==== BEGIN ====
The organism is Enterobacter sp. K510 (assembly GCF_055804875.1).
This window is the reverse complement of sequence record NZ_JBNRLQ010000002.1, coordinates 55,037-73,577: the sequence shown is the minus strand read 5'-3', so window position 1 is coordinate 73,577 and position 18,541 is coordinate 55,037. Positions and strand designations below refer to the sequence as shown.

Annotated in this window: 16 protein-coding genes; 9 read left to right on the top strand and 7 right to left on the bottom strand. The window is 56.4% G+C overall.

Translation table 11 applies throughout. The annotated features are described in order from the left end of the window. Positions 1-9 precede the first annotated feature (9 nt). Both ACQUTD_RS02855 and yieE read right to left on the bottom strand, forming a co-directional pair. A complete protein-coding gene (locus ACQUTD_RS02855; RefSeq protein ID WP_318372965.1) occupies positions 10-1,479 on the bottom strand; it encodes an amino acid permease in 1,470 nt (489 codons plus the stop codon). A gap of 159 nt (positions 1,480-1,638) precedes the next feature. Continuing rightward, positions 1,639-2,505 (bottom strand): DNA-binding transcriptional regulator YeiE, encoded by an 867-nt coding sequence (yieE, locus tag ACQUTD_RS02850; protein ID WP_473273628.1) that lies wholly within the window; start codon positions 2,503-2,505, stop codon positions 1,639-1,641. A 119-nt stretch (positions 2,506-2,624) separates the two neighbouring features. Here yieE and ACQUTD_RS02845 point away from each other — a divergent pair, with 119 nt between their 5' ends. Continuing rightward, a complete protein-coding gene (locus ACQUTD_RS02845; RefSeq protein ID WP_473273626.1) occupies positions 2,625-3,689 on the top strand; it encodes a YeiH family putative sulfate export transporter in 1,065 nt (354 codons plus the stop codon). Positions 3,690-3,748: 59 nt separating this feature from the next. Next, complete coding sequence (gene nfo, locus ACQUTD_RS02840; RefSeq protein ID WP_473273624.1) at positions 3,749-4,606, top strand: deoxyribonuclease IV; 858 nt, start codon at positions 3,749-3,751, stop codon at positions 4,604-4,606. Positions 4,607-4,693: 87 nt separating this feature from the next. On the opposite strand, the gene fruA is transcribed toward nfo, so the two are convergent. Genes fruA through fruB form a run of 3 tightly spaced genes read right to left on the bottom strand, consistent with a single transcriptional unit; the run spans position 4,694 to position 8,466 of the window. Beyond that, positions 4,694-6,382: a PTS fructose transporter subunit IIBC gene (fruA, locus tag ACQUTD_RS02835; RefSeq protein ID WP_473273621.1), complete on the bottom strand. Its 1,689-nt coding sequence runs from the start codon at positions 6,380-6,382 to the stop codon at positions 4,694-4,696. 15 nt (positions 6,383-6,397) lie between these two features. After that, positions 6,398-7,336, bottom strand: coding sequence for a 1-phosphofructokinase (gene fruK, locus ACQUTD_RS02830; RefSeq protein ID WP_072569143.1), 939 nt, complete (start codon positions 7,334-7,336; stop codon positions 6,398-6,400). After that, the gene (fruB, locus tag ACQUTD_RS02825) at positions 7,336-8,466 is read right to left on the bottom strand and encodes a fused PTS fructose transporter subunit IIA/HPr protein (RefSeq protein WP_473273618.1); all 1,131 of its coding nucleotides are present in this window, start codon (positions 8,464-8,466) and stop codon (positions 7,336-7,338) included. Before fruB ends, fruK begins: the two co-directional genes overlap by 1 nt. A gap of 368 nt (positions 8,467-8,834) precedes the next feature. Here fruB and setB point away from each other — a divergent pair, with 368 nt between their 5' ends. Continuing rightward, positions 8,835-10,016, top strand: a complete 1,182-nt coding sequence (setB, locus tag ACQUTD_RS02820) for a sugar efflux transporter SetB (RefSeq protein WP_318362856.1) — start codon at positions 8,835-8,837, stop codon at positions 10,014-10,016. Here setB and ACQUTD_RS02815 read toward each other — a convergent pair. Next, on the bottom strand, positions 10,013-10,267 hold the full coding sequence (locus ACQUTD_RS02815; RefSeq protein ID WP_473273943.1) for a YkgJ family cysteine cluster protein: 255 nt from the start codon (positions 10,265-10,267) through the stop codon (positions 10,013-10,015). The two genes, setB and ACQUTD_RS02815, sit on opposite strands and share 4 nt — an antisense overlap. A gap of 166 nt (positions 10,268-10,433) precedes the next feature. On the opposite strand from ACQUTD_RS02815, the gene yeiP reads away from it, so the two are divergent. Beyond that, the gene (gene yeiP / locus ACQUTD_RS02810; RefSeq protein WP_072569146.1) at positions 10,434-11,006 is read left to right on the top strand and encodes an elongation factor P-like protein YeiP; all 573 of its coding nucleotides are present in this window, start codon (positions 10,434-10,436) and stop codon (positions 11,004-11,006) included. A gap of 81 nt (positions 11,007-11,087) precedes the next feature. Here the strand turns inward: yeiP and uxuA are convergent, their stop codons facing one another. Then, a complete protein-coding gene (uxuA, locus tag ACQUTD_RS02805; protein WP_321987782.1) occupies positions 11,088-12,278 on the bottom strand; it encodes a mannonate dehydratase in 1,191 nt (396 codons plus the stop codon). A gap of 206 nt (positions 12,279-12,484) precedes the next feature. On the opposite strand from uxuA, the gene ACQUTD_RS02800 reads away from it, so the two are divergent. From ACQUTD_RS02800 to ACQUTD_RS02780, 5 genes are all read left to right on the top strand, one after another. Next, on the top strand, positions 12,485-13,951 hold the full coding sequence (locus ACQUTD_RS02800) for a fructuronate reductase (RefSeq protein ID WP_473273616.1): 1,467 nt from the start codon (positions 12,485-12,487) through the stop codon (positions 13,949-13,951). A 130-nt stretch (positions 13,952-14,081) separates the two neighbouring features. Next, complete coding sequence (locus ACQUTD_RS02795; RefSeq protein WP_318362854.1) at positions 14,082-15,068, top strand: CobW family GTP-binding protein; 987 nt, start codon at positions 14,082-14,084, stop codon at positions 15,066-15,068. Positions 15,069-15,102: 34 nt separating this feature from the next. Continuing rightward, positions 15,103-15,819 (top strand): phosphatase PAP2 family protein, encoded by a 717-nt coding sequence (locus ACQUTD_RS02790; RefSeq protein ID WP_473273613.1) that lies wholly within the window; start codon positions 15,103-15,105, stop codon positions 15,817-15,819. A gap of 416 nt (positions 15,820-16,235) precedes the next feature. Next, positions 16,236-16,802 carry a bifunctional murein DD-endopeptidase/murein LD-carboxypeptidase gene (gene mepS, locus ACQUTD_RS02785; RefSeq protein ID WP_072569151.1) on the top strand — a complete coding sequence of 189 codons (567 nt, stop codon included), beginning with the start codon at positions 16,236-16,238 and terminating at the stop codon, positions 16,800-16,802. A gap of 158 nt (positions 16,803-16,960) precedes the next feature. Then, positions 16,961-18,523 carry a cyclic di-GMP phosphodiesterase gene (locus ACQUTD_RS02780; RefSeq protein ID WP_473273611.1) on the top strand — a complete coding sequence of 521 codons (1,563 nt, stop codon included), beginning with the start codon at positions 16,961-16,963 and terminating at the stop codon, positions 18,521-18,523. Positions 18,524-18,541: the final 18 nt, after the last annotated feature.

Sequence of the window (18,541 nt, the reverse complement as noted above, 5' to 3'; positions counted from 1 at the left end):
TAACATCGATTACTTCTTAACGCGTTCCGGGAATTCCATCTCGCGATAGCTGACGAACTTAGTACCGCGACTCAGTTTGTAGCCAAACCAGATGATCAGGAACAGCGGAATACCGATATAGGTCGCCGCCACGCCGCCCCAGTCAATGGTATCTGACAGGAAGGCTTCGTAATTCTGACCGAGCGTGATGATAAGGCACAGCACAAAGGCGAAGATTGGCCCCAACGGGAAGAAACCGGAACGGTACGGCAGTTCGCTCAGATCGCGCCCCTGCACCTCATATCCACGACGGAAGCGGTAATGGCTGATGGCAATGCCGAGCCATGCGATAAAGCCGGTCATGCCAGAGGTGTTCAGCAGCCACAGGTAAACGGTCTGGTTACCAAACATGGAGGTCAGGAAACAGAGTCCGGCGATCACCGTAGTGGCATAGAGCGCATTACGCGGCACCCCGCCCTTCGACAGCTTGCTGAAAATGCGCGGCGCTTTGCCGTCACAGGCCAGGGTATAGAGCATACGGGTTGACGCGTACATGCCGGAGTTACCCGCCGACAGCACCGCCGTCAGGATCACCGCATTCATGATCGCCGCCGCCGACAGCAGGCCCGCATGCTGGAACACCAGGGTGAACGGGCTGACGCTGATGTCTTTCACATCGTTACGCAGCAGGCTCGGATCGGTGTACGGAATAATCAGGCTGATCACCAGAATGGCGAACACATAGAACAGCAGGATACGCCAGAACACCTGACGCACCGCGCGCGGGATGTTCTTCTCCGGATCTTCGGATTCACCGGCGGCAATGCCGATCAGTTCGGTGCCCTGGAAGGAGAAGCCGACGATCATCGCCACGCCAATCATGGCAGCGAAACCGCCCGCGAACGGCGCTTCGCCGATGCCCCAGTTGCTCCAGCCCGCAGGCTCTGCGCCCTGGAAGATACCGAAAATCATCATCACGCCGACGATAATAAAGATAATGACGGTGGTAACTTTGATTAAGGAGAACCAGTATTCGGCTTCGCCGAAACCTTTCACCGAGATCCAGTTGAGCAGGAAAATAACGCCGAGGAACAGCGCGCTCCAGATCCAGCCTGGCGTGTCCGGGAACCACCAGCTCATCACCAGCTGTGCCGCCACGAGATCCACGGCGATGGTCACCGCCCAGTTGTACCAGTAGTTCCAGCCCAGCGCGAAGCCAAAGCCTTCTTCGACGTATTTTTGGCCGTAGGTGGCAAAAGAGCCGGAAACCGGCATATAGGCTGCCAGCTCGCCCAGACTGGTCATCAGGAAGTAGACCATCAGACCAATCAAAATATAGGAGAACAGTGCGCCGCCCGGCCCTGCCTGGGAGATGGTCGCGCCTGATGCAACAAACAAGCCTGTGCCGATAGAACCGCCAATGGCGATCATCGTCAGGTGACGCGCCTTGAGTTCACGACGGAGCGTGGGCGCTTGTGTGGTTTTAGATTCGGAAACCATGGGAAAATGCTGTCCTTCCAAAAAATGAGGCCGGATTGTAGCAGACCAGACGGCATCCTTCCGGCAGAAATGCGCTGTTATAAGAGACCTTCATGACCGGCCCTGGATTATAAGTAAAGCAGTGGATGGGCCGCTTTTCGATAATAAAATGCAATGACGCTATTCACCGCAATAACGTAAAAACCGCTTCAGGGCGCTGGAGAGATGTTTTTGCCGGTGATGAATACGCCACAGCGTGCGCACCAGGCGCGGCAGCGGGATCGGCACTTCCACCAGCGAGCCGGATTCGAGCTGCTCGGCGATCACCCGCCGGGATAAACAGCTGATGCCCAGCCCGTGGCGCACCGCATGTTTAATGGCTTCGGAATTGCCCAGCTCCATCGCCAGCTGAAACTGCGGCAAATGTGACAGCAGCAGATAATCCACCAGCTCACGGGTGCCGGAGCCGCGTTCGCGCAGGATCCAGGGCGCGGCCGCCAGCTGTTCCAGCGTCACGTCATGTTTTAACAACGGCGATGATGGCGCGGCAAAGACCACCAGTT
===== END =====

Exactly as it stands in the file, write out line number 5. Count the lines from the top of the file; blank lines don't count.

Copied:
Sequence of the window (18,541 nt, the reverse complement as noted above, 5' to 3'; positions counted from 1 at the left end):